A strong private capital program requires consistent, diversiﬁed investing over time. It is also necessary to have— or obtain externally— resources for research and due diligence before you invest; ongoing monitoring afterward; and useful, reliable internal reporting to ensure appropriate controls.
The top-tier private capital managers generate a disproportionately large share of returns within the industry, it is essential to have access to those managers. “Average” returns in private capital investing are likely to be mediocre or, worse, could result in losses. For this reason, the most critical factor in private capital portfolio construction is manager selection.
As shown in the figure below, upper quartile private capital managers have demonstrated an ability to deliver 15 to 25 percentage points in added return annually compared with lower quartile managers.
However, diversification should also be a principal goal for your private capital portfolio. Investors may obtain meaningful diversification in a number of ways.
Here are seven ways that Commonfund Capital diversifies its portfolios.
By Investment Strategy
Create a balance of private equity, venture capital, natural resources and other private programs. And, embedded in these strategies, allocate to secondary interests, co-investments, distressed/turnaround opportunities and select emerging markets exposure.
Invest with several managers in each asset strategy over a two- to three-year cycle to capture specific expertise and hedge against the possibility of organizational risks such as the loss of key personnel.
By Style and Strategy
Identify managers whose styles and strategies are complementary within a portfolio.
By Stage of Development
Invest with managers who work with companies at different stages in the development cycle— from start-up to restructuring.
By Vintage Year
Find managers who raise funds in different vintage years, allowing you to dollar-cost average and even out the vagaries of economic and capital market cycles.
Choose managers who participate in a range of industries as well as focused specialists who concentrate in one or two.
Offset country- or region-specific risks and participate in strong economies both in developed and appropriate emerging markets by creating a portfolio that has broad global exposure.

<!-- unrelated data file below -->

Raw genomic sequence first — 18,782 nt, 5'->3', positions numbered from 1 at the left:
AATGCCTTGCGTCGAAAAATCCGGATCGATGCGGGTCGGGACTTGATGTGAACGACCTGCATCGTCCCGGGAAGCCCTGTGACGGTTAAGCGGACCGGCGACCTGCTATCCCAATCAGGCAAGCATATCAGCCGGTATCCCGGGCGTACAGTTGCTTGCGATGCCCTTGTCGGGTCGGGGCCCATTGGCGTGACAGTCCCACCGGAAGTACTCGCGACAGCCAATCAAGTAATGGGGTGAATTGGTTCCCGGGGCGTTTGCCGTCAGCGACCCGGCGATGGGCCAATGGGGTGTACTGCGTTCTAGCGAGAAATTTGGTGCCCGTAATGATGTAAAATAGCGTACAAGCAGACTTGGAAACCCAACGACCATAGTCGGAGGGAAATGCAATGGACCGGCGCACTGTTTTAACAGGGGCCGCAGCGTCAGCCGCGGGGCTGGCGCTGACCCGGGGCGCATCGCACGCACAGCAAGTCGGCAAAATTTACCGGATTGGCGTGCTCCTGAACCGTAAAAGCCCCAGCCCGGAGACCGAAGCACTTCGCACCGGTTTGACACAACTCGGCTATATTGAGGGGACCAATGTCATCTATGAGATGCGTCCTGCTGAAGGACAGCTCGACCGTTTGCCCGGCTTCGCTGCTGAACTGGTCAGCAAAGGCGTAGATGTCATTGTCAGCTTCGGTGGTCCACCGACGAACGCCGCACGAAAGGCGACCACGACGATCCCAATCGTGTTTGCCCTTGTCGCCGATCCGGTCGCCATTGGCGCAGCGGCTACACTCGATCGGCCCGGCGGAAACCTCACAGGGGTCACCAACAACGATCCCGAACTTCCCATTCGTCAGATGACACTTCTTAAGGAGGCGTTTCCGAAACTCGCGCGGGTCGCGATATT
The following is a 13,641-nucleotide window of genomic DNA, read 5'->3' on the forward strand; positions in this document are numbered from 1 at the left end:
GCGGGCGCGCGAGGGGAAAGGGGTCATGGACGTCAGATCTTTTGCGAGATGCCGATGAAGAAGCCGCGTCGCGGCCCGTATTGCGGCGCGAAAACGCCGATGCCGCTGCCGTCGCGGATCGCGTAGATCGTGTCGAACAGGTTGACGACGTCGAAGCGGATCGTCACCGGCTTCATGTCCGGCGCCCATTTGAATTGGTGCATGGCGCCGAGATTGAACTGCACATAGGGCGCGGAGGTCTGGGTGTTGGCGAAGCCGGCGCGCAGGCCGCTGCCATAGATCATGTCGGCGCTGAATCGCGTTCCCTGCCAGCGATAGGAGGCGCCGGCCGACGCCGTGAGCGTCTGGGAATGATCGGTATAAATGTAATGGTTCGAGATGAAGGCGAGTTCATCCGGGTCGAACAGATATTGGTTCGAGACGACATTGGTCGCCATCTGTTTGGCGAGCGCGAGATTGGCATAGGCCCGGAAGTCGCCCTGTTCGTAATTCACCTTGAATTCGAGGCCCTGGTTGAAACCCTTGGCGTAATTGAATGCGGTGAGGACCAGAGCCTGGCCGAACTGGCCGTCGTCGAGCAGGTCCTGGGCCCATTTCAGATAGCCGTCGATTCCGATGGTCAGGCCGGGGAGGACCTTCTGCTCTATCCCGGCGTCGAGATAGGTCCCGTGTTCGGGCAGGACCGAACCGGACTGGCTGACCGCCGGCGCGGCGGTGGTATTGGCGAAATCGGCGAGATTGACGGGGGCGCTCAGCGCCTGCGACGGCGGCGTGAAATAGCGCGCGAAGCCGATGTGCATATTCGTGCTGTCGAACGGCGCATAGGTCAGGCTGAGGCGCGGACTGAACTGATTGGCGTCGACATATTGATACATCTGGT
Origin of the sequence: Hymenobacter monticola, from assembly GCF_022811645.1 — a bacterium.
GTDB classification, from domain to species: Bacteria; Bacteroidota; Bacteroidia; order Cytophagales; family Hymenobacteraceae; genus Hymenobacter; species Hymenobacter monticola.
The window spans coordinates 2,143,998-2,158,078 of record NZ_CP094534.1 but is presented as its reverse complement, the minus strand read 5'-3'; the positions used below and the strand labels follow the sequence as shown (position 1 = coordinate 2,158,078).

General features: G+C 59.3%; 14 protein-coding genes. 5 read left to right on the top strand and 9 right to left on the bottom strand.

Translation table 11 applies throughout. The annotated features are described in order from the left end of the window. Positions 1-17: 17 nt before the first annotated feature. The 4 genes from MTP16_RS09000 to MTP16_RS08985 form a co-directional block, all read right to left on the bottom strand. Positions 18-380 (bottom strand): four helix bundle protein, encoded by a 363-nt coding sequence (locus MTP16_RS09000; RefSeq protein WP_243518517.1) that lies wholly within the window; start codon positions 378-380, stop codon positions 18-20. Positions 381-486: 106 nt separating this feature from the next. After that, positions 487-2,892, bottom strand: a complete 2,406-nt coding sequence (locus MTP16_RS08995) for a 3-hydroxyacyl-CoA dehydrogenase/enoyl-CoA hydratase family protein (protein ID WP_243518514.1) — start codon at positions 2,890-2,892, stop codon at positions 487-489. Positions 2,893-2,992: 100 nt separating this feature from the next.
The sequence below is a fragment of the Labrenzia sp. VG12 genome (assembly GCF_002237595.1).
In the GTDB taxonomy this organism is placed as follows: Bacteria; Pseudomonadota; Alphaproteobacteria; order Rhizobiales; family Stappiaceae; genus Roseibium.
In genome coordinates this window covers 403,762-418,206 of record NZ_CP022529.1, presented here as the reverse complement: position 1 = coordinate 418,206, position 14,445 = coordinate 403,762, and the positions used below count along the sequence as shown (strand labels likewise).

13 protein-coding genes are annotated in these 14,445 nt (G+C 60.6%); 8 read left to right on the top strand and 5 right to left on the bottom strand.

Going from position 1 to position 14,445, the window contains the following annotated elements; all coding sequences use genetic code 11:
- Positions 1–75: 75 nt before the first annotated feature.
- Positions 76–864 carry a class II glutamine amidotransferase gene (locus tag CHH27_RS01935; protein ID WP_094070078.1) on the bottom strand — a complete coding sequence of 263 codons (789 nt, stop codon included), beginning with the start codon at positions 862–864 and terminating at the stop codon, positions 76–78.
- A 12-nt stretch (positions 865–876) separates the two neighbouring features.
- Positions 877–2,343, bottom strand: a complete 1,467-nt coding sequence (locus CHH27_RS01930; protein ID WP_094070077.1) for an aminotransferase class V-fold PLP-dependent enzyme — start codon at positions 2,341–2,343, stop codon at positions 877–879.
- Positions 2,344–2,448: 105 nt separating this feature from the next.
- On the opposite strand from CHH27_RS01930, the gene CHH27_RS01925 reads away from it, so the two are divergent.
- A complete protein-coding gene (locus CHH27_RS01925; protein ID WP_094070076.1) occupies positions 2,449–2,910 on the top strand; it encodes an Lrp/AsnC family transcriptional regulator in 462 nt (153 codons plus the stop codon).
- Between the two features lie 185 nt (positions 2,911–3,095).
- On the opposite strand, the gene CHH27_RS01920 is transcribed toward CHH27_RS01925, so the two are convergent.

Commonfund Capital believes strongly in the practice of continual commitment over time to the various private capital strategies. This process allows investors to incorporate the time-tested policy of dollar-cost averaging into their portfolios. It also recognizes the fact that returns can vary significantly by vintage year. A number of external factors make some vintage years better than others, including the state of the economy, the public and private market environment, and conditions within a particular industry.
Market timing is discouraged in the public securities markets and is even less effective in the private capital markets. Investors who try to time the private capital market may justify their approach by saying that too much money is flowing into a particular market, that deal valuations are too high or that the opportunity set is not especially attractive. Any or all of these factors can be cited to justify withholding funds from private capital investing and waiting for better conditions.
There are several problems with this thinking, however. One main difficulty is that it is impossible to predict today what the investment and exit environments will be like over the 10- to 12-year life cycle of a typical private capital fund.
Experienced private capital managers point out that debate is inevitable; for example, over the past two decades the high level of capital inflows has generated discussion in all but a few years. In the long run, the best strategy is to invest consistently with a diverse set of managers who have demonstrated an ability to add value over time and through economic cycles.